Political stability indispensable for economy

Publish: 4:03 PM, August 16, 2018 | Update: 4:03:PM, August 16, 2018

Time and again analysts and expertsstressed the point that political stability is tooessential for the needed at least 8 per cent economic growth that could take Bangladesh in time to the goal of achieving middle income country status sustainably. The concern about instability has once again become relevant when the Bangladesh Nationalist Party (BNP) seems to be girding up its loins to launch afresh another mindless upheaval in the streets in support of its various rabid demands. It appears that this political juggernaut has learnt nothing from its previous sordid experience and cares little or nothing about the economic consequences of its renewed intention to plunge the country into another upheaval. Even now the economy has not well recovered from the battering it received during 2014 and the following year. Thus, politically induced violence– reviving-would surely greatly hazard Bangladesh in acquiring the necessary annual economic growth rate to climb to a middle income country status by the targeted date.
Of course, those who are critical of views and suggestions that seem to reflect the government’s stand, they would understandably or pathologically tend to consider the above views as partisan ones aimed to promote government’s objectives.
But can we say the same about the Centre for Policy Dialogue (CPD) ? The CPD is a highly respected leading think-tank of the country. It is particularly esteemed for its objective and unemotional analysis of the national economy, for calling a spadea spade without hesitation. Thus, when the CPD also makes observations in an analysis of the Bangladesh economy that rhyme with the above views of concern, can we then dismiss off the same so easily or as politically motivated ? The answer hardly needs an explanation ; it is self explanatory.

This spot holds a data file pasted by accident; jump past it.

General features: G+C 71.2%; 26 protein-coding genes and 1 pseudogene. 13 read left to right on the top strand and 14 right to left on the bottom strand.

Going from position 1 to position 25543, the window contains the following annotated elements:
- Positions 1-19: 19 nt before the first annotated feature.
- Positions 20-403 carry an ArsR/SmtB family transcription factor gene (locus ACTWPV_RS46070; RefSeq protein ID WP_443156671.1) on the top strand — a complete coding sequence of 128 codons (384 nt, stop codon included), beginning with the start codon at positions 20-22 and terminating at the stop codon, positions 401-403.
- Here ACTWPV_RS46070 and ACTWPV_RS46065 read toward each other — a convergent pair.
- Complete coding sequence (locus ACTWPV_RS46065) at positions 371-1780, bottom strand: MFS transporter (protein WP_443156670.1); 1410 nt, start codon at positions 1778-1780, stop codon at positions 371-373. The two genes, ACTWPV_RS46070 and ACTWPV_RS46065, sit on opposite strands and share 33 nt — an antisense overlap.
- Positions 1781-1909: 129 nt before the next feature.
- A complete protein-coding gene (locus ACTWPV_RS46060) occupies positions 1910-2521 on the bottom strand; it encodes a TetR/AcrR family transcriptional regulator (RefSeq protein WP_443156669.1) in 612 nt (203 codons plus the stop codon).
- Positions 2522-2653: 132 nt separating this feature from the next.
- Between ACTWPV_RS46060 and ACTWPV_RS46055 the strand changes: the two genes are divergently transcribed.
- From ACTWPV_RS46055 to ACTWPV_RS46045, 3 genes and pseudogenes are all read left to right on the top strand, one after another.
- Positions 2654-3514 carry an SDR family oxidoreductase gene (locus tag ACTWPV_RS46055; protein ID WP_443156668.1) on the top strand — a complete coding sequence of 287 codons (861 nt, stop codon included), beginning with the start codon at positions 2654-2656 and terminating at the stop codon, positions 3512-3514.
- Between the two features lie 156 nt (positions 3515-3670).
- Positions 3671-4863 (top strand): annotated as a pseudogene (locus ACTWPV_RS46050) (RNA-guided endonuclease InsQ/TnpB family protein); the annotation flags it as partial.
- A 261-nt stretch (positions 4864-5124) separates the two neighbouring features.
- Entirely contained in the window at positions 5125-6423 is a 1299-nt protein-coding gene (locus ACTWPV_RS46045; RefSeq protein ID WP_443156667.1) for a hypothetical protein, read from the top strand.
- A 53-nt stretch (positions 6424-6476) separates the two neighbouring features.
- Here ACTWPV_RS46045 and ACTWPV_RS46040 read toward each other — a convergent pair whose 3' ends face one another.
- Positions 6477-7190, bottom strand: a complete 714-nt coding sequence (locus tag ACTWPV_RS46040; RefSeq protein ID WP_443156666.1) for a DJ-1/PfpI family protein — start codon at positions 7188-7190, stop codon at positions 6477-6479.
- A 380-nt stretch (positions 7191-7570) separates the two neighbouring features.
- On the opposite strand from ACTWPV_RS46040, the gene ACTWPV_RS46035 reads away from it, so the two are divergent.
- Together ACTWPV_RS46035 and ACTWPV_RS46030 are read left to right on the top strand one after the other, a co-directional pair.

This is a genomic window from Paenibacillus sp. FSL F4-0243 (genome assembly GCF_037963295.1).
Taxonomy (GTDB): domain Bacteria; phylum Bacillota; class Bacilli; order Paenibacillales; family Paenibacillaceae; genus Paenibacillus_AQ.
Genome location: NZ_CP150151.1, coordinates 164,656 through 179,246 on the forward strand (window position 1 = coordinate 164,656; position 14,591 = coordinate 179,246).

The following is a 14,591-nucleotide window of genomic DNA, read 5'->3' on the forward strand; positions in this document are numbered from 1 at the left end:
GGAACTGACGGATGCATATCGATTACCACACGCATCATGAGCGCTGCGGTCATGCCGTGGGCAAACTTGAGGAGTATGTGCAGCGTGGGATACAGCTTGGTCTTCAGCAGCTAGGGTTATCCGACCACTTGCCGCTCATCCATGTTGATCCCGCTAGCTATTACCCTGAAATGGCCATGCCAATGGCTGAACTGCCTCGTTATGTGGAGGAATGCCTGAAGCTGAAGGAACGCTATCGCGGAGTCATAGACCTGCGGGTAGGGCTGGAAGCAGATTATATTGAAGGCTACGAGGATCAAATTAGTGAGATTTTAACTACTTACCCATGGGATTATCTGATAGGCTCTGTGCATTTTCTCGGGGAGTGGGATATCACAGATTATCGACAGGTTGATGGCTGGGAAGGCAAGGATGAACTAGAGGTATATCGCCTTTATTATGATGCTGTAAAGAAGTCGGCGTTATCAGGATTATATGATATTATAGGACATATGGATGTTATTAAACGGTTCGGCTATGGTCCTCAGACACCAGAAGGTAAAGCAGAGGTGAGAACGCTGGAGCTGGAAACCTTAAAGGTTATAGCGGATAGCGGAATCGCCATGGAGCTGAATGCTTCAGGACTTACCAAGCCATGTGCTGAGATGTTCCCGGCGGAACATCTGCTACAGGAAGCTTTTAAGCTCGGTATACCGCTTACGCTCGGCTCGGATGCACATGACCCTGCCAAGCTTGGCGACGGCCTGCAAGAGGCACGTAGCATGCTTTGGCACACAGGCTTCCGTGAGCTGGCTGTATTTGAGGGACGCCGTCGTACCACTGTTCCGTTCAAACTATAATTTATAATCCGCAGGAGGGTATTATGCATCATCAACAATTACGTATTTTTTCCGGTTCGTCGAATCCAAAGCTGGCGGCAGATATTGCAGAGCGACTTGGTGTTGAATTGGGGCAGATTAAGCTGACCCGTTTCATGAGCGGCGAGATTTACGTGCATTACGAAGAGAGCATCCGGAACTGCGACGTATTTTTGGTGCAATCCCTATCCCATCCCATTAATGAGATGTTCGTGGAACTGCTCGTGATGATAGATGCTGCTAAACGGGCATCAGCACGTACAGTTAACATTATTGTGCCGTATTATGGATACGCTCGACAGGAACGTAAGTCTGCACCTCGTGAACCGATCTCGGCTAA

Not only the CPD, other well known local and international think tanks, plus our main chamber bodies, and even the World Bank, the Asian Development Bank and other international organizations who engage in analyses of the Bangladesh economy, they have repeatedly pointed out the imperative of establishing long lasting political stability in the context of Bangladesh for this country to economically grow and develop at a faster pace to successfully overcome its remaining problems of poverty and underdevelopment.
Underinvestment in its economy has been Bangladesh’s big economic problem in varying degrees for decades. But notwithstanding the same, our economy has been showing remarkable resilience and capacity for moving forward in recent years. The growth momentum appeared so strong that all indications were the economy was headed to achieve its highest growth rate of some 7 plus per cent in the outgoing fiscal year. That this did not happen and growth slumped somewhat in the end, was seen linked directly to the worst man-made and politically induced troubles all through from 2013-2015 particularly from the appearance of conditions that virtually brought all kinds of economic activities to a halt or near to a halt in that period.
The economy has not adequately recovered from the very bad battering it received at that time. Its lingering problem of less than the desired amount of investment has now reached a worrying level . As it was highlighted in the CPD analysis, the predicament is mainly due to investors’ lack of confidence . It is not that the traditional bottlenecks posed by government’s inconsistent policies, non availability of enabling infrastructures, paucity of financial resources for borrowing, obstructive bureaucracy, insufficient energy supplies, etc., these are also creating disincentives for investments. But these problems have been sorted out considerably in different degrees in the last two years. What then is acting so powerfully to discourage investment decisions ?
Anybody with a sensible bird’s eyes views of the investment scenario would likely not fail to note that the investment train remains largely derailed from potential investors feeling not confident about getting in the longer run not even break-even returns from their investments not to speak about decent profits out of continuing political instability. This apprehension which is scaring away investors is being caused by repeated threats by the BNP leaders that they would soon start another movement to unseat the present government from power. Therefore, it is the duty of all patriotic quarters in the country specially including the business quarters, to tell the BNP that nobody gave them any license to further destroy the economy by their so called movements started in the name of the people in which people are actually least interested.